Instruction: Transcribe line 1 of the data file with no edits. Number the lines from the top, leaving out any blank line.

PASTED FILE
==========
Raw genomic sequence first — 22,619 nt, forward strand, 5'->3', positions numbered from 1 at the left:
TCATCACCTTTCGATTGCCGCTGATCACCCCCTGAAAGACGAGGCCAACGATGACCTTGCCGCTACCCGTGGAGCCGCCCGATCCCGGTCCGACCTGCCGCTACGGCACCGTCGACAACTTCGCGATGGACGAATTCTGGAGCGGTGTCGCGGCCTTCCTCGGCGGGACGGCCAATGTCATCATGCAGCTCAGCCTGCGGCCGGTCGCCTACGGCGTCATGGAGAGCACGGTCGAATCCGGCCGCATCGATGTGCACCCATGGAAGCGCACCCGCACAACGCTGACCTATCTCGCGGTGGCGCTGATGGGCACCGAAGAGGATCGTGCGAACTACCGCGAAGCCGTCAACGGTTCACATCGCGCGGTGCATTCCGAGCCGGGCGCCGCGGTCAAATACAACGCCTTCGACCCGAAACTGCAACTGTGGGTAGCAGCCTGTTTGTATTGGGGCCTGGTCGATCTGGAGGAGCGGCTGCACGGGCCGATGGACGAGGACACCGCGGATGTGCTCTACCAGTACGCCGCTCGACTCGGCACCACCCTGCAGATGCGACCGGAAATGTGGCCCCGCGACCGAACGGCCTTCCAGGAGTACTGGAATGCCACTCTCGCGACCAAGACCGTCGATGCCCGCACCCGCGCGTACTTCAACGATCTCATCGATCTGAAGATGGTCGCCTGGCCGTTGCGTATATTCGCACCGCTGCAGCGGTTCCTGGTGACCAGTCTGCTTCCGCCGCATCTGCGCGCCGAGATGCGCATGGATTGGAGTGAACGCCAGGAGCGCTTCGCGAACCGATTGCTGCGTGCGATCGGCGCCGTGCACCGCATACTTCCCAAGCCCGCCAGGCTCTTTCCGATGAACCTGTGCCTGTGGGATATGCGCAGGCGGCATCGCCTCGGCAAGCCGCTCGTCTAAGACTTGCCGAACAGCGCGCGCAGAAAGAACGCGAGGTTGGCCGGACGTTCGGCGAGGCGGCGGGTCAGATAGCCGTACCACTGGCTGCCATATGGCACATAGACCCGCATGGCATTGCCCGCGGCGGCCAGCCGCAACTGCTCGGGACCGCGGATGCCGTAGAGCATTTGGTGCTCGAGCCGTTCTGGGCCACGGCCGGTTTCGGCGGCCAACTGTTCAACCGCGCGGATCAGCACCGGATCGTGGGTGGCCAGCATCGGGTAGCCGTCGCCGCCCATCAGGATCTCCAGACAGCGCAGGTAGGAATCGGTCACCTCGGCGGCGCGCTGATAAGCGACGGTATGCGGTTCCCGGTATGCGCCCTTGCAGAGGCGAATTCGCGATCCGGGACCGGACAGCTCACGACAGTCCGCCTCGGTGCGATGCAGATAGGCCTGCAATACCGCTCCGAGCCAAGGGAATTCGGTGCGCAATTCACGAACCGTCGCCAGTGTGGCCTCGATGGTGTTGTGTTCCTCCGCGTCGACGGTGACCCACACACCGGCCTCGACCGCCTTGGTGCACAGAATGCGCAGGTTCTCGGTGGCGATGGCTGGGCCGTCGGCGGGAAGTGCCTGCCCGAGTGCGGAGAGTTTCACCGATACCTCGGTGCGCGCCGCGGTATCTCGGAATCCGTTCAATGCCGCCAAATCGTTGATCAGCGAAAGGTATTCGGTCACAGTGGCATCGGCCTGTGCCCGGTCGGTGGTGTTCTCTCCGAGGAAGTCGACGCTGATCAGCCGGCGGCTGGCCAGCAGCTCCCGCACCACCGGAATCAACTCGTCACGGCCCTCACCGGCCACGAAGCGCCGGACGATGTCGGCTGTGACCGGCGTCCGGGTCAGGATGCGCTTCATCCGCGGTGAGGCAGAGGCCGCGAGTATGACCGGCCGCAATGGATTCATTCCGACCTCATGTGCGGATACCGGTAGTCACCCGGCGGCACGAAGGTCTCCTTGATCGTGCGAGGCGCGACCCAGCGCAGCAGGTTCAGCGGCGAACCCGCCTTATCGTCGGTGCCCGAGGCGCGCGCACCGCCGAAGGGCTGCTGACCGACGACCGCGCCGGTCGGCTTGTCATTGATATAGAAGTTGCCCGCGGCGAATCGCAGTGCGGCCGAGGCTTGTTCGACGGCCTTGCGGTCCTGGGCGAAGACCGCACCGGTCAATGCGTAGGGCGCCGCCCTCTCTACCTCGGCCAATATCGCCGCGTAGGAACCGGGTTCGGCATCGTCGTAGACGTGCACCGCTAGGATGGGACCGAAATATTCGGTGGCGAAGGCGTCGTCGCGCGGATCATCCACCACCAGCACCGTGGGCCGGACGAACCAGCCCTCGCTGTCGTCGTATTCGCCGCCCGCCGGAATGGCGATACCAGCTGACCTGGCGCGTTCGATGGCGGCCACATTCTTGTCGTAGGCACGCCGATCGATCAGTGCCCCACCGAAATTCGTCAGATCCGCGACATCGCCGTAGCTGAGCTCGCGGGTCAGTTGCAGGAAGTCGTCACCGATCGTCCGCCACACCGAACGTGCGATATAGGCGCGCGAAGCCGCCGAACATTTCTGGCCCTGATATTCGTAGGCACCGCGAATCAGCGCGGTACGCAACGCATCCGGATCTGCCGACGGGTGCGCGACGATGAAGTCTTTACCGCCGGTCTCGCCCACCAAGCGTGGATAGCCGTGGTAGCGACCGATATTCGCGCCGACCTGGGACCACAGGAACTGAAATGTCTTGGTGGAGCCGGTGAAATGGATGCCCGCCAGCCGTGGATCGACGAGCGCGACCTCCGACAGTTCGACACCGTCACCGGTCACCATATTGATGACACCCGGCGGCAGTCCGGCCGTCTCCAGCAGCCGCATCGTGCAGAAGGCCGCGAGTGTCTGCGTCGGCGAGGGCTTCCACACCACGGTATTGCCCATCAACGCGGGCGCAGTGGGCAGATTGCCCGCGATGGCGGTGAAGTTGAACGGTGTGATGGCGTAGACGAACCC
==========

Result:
Raw genomic sequence first — 22,619 nt, forward strand, 5'->3', positions numbered from 1 at the left: